“Multiple myeloma is cancer that develops in the plasma cells. A type of white blood cell found mainly in the bone marrow, plasma cells help the immune system fight off infection by making antibodies that help kill germs. When cancer grows in these cells, it causes an excess of abnormal plasma cells, which form tumors in multiple locations throughout the bone marrow and crowd out and prevent the production of normal blood cells.”
National Foundation for Cancer Research

Part I What is the difference between myeloma, leukemia and lymphoma?


Blood cancer is a very broad term that describes multiple types of cancer. The common factor is that the cancer originates in blood cells and can spread throughout the body via the bloodstream or through the lymphatic system. White blood cells are the immune cells in our bodies that fight disease. Red blood cells carry oxygen throughout the body and remove carbon dioxide.  Platelets are for clotting.  Remember most importantly what was stated in Part I all cells are created by the bone marrow and then after created released out in the bloodstream (a free flowing unit system in the body that cells move along in going from tissues  in the toes to the brain).  When cancer cells created by marrow also go in the bloodstream allowing the cancer cells to free float through -out the bloodstream.

The different types of blood cancer are classified by the cell type that has become cancerous, where the cancer is located in the body, and how fast the cancer is progressing.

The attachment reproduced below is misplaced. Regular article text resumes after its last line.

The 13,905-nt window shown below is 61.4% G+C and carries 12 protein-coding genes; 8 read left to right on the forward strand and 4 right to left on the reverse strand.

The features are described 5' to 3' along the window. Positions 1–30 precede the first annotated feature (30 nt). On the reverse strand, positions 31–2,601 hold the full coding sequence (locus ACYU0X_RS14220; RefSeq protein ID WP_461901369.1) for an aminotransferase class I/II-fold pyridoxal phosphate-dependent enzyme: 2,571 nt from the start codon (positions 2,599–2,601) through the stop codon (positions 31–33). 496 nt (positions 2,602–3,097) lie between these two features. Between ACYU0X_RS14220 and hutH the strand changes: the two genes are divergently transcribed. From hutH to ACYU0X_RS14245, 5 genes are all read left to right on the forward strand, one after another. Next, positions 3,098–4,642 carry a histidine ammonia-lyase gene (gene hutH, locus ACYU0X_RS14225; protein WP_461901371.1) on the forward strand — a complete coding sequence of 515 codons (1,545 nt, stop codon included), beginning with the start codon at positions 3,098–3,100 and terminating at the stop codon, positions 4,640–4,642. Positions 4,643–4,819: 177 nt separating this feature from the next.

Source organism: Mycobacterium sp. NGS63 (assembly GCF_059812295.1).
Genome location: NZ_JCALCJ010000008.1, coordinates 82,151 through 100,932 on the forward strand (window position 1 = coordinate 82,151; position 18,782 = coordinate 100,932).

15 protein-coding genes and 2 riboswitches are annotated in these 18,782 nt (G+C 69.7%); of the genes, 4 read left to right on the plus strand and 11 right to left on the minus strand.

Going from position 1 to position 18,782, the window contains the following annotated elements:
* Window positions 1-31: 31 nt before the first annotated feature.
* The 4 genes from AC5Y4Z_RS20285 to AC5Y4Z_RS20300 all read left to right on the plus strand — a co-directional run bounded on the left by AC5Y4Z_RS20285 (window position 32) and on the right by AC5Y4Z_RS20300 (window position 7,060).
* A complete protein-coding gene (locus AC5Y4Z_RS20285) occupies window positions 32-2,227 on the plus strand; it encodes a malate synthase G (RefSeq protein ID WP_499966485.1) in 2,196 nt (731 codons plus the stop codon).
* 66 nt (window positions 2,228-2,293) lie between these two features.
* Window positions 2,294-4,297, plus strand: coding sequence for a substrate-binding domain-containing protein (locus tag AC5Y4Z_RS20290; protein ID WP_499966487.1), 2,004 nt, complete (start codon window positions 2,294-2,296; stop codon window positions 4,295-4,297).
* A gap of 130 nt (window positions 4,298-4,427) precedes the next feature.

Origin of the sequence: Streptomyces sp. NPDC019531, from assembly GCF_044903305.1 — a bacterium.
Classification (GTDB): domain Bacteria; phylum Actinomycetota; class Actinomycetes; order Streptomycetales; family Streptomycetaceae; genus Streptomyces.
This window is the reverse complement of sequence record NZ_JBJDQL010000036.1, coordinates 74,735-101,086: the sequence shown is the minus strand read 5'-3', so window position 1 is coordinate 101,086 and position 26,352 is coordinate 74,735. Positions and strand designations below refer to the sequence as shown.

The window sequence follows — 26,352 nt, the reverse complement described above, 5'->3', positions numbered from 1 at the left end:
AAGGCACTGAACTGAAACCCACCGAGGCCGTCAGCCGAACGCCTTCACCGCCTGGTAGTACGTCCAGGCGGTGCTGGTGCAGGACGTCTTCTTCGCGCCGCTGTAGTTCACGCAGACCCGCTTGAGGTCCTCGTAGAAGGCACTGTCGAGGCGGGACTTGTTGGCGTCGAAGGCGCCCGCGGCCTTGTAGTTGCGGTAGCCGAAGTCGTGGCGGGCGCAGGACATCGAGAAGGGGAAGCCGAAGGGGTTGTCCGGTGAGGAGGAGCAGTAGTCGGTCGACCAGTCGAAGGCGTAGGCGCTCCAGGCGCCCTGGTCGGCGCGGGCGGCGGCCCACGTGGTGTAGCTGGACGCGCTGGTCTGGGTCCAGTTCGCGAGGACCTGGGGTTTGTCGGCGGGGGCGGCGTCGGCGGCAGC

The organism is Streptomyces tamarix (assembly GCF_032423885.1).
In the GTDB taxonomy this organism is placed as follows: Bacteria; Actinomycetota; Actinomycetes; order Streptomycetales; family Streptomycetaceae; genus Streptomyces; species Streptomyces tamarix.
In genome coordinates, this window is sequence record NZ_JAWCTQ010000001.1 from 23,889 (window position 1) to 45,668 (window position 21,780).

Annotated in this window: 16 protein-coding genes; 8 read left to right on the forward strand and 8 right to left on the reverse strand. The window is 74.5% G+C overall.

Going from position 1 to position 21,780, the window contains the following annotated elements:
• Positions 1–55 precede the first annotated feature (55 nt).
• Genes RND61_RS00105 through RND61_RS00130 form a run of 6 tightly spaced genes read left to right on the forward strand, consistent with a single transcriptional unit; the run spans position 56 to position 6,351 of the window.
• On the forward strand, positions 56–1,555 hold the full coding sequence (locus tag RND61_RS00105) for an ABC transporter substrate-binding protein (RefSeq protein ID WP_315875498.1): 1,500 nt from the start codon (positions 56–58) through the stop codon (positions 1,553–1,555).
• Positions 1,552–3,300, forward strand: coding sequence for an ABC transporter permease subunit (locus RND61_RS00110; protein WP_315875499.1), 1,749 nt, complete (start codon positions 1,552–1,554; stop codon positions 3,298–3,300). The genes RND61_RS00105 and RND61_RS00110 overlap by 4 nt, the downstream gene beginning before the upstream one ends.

The three most common major types of blood cancer are myeloma, leukemia, lymphoma.

What is leukemia?

Leukemia usually involves the white blood cells. Your white blood cells are potent infection fighters — they normally grow and divide in an orderly way, as your body needs them. But in people with leukemia, the bone marrow produces abnormal white blood cells, which don’t function properly.  There are many types of leukemia, which are classified by the specific type of white blood cell involved. White blood cells include the neutrophils and monocytes, which ingest (eat) bacteria and other germs; eosinophils and basophils, which are involved in allergic reactions; and lymphocytes, which play a key role in our body’s immune system.

Leukemia begins within the bone marrow, which is the soft spongy tissue inside our bones. In adults, remember we said yesterday bone marrow is found mainly in the flat bones, like the pelvis, skull, breastbone, ribs, shoulders, and vertebrae.